Leading office superstore Staples, Inc. (Nasdaq: SPLS) announced today that it is forming a new class of common stock to track the company’s e-commerce performance.
The Framingham, Massachusetts-based company believes that a stock called Staples.com will allow it to “aggressively pursue electronic commerce.” The move, which was approved by the company’s board of directors, is subject to approval by shareholders.
Staples said that it will file a proxy statement with the SEC within the next few weeks. The company added that it has no immediate plans for an initial public offering of the new stock.
The new stock will consist of three e-commerce businesses: Staples.com, Quillcorp.com and StaplesLink.com. Quillcorp sells office supplies to large businesses on a contract basis, and Staples Link is a direct marketer of office supplies to small businesses.
“Staples is committed to becoming the dominant supplier of office supplies and services across all our channels, including the Internet,” said company CEO Thomas Stemberg. “A dedicated, well-resourced e-commerce unit — along with the tremendous strength of Staples’ existing franchise — will allow us to more effectively deploy the talent and focus necessary to dominate the $250 billion office supply market.”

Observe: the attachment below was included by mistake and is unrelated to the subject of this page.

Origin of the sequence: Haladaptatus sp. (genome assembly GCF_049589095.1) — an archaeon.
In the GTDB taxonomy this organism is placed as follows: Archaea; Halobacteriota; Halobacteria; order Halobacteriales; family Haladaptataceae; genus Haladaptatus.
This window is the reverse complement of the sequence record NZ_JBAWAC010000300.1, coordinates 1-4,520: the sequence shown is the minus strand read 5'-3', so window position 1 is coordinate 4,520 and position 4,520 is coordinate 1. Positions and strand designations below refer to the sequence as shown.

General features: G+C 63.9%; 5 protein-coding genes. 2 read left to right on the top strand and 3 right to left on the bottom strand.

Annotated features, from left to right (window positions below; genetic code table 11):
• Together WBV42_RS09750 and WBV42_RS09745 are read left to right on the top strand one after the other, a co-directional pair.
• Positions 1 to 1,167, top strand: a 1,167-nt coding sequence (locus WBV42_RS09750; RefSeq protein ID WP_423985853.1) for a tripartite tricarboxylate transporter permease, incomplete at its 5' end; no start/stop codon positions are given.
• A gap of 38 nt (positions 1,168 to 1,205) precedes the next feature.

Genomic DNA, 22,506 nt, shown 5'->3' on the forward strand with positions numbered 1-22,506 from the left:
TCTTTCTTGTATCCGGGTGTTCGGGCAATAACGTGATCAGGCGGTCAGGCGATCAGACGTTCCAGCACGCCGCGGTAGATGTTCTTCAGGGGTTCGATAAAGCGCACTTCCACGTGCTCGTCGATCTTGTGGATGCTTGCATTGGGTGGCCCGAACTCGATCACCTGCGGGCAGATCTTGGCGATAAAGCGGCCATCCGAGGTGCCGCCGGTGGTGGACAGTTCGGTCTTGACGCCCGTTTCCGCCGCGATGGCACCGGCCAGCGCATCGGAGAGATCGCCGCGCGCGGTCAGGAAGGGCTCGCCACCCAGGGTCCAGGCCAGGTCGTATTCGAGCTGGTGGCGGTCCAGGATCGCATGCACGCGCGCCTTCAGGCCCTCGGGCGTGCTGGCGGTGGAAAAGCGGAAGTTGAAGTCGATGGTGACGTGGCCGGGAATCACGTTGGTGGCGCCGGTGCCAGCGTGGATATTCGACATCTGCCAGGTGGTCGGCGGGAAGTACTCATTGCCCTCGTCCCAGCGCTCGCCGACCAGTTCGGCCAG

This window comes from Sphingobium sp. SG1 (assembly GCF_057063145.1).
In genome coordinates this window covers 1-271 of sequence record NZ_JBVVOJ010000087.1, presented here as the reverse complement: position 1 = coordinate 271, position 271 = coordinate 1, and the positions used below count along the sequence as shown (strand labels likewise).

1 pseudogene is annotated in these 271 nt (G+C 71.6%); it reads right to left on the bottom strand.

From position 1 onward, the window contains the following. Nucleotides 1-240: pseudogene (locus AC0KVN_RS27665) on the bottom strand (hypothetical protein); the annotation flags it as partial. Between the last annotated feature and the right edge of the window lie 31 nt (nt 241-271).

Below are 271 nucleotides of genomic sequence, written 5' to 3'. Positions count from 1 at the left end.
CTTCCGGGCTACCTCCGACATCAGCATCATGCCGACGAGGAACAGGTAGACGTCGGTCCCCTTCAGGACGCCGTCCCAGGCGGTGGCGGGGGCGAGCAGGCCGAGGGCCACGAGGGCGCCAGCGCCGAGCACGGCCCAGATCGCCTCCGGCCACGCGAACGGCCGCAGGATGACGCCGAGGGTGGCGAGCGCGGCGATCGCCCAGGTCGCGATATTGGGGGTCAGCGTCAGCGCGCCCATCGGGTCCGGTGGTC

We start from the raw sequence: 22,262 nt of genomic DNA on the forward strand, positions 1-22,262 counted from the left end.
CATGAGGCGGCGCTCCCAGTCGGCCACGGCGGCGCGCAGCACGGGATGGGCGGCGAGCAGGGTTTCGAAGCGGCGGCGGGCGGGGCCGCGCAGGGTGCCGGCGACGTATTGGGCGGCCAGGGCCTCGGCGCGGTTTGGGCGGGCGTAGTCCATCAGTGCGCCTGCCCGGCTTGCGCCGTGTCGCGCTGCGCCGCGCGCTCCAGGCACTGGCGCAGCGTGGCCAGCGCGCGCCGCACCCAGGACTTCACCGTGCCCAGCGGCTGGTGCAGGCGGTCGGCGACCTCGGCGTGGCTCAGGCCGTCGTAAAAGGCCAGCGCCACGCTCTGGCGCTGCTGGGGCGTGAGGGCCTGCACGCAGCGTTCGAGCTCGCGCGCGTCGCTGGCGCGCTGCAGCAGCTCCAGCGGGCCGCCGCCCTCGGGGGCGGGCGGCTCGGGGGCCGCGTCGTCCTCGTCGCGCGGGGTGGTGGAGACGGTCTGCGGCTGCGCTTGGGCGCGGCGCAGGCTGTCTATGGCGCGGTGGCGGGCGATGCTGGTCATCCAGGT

E-Commerce Wish List
The move is indicative of the value the Staples management team thinks e-commerce has to its future business. A relative late-comer to e-commerce, Staples launched its site late last year and marched out a redesigned and updated site in July.
Some of the features of the revamped site include a clearance center for bargain hunters and a back-to-school center.
Staples also announced Wednesday that it has promoted Jeanne Lewis from executive vice president of marketing to the new position of president of Staples.com. The company also promoted Jeffrey Levitan to the position of executive vice president of strategy and development.
With 1,009 stores in the United States, Canada, the U.K., Germany and most recently Portugal and the Netherlands, Staples is an office superstore of giant proportions. Despite its massive size — $1.85 billion in sales in the second quarter of this year alone – the company is considered fairly nimble on its feet and quick to move to solidify its position.
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